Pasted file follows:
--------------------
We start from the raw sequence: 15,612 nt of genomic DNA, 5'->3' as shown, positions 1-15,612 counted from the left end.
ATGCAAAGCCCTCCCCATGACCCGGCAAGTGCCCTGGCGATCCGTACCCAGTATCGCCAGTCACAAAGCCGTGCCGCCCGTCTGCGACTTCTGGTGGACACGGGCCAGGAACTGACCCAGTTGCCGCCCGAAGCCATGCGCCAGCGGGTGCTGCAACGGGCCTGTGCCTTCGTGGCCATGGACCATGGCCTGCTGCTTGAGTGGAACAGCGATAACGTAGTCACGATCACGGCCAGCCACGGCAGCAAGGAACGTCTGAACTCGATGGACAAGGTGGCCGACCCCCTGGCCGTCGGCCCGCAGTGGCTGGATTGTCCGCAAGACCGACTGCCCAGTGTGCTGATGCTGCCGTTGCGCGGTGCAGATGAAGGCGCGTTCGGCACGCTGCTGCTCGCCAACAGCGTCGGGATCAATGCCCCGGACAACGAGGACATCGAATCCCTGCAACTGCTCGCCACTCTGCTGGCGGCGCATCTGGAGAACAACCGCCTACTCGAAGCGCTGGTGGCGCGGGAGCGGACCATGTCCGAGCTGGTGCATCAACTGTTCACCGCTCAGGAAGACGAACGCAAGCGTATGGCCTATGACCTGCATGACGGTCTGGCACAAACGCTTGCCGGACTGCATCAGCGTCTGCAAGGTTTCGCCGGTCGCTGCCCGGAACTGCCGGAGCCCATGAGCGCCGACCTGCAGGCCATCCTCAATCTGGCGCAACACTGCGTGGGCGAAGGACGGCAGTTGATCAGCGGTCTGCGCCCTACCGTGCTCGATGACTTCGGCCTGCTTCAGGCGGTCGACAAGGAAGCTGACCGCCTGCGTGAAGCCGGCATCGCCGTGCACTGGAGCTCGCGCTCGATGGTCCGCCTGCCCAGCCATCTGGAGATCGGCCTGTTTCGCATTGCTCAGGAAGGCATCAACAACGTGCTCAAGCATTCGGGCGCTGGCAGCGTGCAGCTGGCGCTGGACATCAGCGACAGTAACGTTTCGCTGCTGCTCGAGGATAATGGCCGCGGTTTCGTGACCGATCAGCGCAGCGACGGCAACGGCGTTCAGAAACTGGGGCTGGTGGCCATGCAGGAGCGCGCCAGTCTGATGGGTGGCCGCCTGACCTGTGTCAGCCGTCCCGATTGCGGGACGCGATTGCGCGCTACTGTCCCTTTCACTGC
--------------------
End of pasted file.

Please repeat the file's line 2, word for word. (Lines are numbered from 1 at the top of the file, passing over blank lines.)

ATGCAAAGCCCTCCCCATGACCCGGCAAGTGCCCTGGCGATCCGTACCCAGTATCGCCAGTCACAAAGCCGTGCCGCCCGTCTGCGACTTCTGGTGGACACGGGCCAGGAACTGACCCAGTTGCCGCCCGAAGCCATGCGCCAGCGGGTGCTGCAACGGGCCTGTGCCTTCGTGGCCATGGACCATGGCCTGCTGCTTGAGTGGAACAGCGATAACGTAGTCACGATCACGGCCAGCCACGGCAGCAAGGAACGTCTGAACTCGATGGACAAGGTGGCCGACCCCCTGGCCGTCGGCCCGCAGTGGCTGGATTGTCCGCAAGACCGACTGCCCAGTGTGCTGATGCTGCCGTTGCGCGGTGCAGATGAAGGCGCGTTCGGCACGCTGCTGCTCGCCAACAGCGTCGGGATCAATGCCCCGGACAACGAGGACATCGAATCCCTGCAACTGCTCGCCACTCTGCTGGCGGCGCATCTGGAGAACAACCGCCTACTCGAAGCGCTGGTGGCGCGGGAGCGGACCATGTCCGAGCTGGTGCATCAACTGTTCACCGCTCAGGAAGACGAACGCAAGCGTATGGCCTATGACCTGCATGACGGTCTGGCACAAACGCTTGCCGGACTGCATCAGCGTCTGCAAGGTTTCGCCGGTCGCTGCCCGGAACTGCCGGAGCCCATGAGCGCCGACCTGCAGGCCATCCTCAATCTGGCGCAACACTGCGTGGGCGAAGGACGGCAGTTGATCAGCGGTCTGCGCCCTACCGTGCTCGATGACTTCGGCCTGCTTCAGGCGGTCGACAAGGAAGCTGACCGCCTGCGTGAAGCCGGCATCGCCGTGCACTGGAGCTCGCGCTCGATGGTCCGCCTGCCCAGCCATCTGGAGATCGGCCTGTTTCGCATTGCTCAGGAAGGCATCAACAACGTGCTCAAGCATTCGGGCGCTGGCAGCGTGCAGCTGGCGCTGGACATCAGCGACAGTAACGTTTCGCTGCTGCTCGAGGATAATGGCCGCGGTTTCGTGACCGATCAGCGCAGCGACGGCAACGGCGTTCAGAAACTGGGGCTGGTGGCCATGCAGGAGCGCGCCAGTCTGATGGGTGGCCGCCTGACCTGTGTCAGCCGTCCCGATTGCGGGACGCGATTGCGCGCTACTGTCCCTTTCACTGC